Review of Frankel’s Women in Doctor Who and The Women of Orphan Black



Review of Women in Doctor Who and The Women of Orphan Black by Valerie Estelle Frankel

Jeanne Hamming

Valerie Estelle Frankel. Women in Doctor Who: Damsels, Feminists and Monsters. McFarland, 2018. Paperback. 253 pp. $29.95. ISBN 9781476672229.

Valerie Estelle Frankel. The Women of Orphan Black: Faces of the Feminist Spectrum. McFarland, 2018. Paperback. 226 pp. $39.95. ISBN 9781476674124.


A quick Google search of Valerie Estelle Frankel paints a clear portrait of a prolific, detail-oriented independent scholar who has found her niche: pop-feminist analyses of pulp genres and cult science fiction and fantasy favorites—Doctor Who and Orphan Black, but also Outlander, Game of Thrones, Harry Potter, Hunger Games, True Blood, Wonder Woman. The list goes on. It’s clear that Frankel is a pop culture super-fan, which equips her with the enthusiasm, if not the academic bandwidth, to produce the meticulous compendia of observations that comprise the two volumes reviewed here. 

The Women of Doctor Who is a timely addition to critical work on the long-running series given that the 2018 season brings viewers a female doctor for the first time, played by actor Jodie Whittaker. Frankel’s review of human and non-human female characters in the series and its spin-offs (The Sarah Jane Adventures, Torchwood, Class, K9) is exhaustive, arranging Doctor Who’s treatment of women into broad categories: sweet girls, experts, bad ladies, tough girls, and outsiders. From there, Frankel further identifies female characters in the series by their established archetypes: sexy damsel, evil ice queen, trickster-seductress, and so on. While this convenient conceptual schema works well for a quick reference guide, it is less conducive to a deeper exploration of the critical issues surrounding gender, race, species or their intersections, including analysis of the recent trend to gender- and race-flip established characters and the implications, good or bad, of this particular cultural zeitgeist.

 Frankel’s encyclopedic approach works well to highlight the ways that, despite attempts to explore future and alternative worlds, female characters in the series remain firmly fixed as products of twentieth and twenty-first century attitudes that limit the depth and range of the roles women are expected to inhabit. Frankel offers an account of the evolution of women’s roles, from pubescent damsels like Susan in the first seasons, to more “competent” (read: contrary) women in the series’ reboot— e.g. Donna Noble and River Song. This trajectory is both fascinating as it charts the shifting history of feminism’s impact on popular culture, and distressing as you come to realize how little has changed in the past six decades, and how, as Frankel observes, these women remain “trapped within the patterns of their archetypes” (3). One consistently defining characteristic of the Doctor’s companions, Frankel points out, is their collective obligation to serve as his moral compass, to provide, in today’s parlance, invisible emotional labor. While his companions exist to nurture privately the Doctor’s better angel and steer him away from more destructive impulses, he remains free to play the public hero. This narrative through line is brought into starkest relief during the “War Doctor” arc when Billie Piper returns as both the specter of Rose Tyler and as “Bad Wolf,” a sentient weapon of mass destruction that, nonetheless, has a heart (Frankel, Doctor Who 167-168).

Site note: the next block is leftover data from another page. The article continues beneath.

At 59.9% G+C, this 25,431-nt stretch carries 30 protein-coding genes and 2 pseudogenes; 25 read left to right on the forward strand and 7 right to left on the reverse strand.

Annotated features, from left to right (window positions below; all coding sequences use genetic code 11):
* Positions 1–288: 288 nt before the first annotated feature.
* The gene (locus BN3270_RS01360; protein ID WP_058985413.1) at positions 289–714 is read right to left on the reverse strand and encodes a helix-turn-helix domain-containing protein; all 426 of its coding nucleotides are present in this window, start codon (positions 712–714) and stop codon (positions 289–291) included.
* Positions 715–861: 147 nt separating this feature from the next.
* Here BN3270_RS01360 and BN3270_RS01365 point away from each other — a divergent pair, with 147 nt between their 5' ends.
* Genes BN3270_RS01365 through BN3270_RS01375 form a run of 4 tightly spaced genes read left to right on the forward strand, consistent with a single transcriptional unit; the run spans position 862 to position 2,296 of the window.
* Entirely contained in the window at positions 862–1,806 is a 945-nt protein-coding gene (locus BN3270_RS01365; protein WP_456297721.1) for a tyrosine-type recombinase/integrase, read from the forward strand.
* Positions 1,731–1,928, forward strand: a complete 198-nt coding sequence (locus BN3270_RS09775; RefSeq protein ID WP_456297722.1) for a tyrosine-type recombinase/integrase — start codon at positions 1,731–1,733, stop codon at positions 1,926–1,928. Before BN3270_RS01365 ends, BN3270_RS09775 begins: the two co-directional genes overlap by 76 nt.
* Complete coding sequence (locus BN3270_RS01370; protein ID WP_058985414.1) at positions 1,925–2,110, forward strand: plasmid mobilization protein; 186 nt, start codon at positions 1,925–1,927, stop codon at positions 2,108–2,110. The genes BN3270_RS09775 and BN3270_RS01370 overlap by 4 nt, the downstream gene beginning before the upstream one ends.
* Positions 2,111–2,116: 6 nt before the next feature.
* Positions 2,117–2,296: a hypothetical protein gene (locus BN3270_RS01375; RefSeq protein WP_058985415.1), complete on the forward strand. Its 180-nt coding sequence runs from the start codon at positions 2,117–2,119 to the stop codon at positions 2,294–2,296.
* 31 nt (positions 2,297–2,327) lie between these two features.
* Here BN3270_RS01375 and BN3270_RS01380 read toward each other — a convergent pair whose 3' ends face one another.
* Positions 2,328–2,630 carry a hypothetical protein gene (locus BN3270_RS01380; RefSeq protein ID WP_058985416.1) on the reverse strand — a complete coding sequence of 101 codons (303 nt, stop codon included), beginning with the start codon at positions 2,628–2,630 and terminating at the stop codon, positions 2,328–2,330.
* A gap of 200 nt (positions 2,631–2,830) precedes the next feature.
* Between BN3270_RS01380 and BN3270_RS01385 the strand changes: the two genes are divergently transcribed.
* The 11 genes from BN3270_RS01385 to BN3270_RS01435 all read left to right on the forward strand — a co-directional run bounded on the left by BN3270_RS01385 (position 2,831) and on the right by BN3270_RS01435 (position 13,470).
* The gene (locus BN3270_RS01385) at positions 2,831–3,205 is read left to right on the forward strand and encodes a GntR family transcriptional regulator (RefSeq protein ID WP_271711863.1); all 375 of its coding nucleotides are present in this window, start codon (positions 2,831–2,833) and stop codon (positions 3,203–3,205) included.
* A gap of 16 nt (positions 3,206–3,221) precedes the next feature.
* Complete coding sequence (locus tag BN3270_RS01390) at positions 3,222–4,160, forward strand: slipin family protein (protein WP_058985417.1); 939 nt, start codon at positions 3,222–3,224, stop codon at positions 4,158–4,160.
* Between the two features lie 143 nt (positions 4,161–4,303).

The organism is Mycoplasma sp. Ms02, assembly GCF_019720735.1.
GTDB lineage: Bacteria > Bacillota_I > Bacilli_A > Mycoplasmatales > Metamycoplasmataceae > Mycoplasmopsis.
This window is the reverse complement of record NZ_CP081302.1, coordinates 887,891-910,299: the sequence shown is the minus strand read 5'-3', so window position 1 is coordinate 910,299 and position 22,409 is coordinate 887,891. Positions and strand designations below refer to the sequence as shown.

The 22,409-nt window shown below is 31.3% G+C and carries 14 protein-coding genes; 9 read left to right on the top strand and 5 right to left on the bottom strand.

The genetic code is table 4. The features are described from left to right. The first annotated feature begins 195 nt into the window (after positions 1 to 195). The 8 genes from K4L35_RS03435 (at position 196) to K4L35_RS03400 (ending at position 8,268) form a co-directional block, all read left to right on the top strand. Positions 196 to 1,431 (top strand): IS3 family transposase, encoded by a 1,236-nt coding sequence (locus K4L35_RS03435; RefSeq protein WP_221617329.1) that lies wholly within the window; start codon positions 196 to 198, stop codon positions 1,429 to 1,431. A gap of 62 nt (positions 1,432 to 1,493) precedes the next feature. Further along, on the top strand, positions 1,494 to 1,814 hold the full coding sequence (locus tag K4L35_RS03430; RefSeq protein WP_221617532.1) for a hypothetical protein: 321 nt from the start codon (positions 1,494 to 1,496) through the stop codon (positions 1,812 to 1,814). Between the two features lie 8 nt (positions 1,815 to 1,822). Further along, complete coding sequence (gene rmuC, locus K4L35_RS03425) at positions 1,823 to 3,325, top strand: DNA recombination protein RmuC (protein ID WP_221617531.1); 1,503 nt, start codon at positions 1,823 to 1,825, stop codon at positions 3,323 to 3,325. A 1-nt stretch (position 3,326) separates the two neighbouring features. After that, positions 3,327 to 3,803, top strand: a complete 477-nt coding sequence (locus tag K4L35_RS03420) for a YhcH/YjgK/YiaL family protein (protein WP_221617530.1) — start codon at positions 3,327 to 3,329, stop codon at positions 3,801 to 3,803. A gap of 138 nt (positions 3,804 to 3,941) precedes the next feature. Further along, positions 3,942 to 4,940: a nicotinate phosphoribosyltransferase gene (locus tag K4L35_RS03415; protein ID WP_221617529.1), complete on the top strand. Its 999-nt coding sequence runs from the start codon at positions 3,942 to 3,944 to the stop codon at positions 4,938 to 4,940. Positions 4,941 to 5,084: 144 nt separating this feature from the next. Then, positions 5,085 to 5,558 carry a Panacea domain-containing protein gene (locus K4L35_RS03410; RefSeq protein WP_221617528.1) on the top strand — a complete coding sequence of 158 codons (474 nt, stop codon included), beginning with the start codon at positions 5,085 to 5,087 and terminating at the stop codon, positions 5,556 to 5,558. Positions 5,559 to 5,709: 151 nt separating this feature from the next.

In The Women of Orphan Black, Frankel organizes her analysis of the show around two intersecting histories: the evolution of feminism from first to fourth wave and how this history has been shaped by emerging bioethical issues, especially as they relate to the biopolitical battle over control of women’s bodies. Rich with excerpts and insights from the show’s creators, actors, and consultants, including the fascinating science advisor, Cosima Herter, on whom Cosima the clone is based, Frankel explores how the series deliberately engages in contemporary debates over reproductive rights, bodily autonomy, tensions between science and religion, gender, and globalization. Cleverly, Frankel shows how each female character in the series embodies various feminist waves, from the radical seventies feminism of Mrs. S, to Cosima as second wave feminist-lesbian, to Sarah as radical, “punk” feminist, to Mika/M.K., the elusive cyber-feminist whose hacktivism brings viewers’ attention to issues of disability, virtuality, and neurodiversity (M.K. is portrayed as being on the autism spectrum). Perhaps the most useful part of Frankel’s close look at Orphan Black is her exhaustive catalog of the series’ numerous “easter eggs,” from the literary references in each episode’s title to the allusions embedded in the show’s narrative. Frankel carefully teases to the surface allusions to Charles Darwin, Isaac Newton, Francis Bacon, William Wordsworth, Aldous Huxley, Arthur Conan Doyle, Richard Dawkins, and Donna Haraway, among others, demonstrating how the show’s fast-paced adventure narrative is smartly informed by philosophical, scientific, and literary histories.

The strength of Frankel’s contributions to discussions of Doctor Who and Orphan Black is more curatorial or archival, and one can imagine that this kind of work would make for good starting points to stoke the interests of high school students, undergraduates, or science fiction fans looking to enter mainstream conversations about representations of women and bioethics.

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SFRA Review is the flagship publication of the Science Fiction Research Association since 1971.

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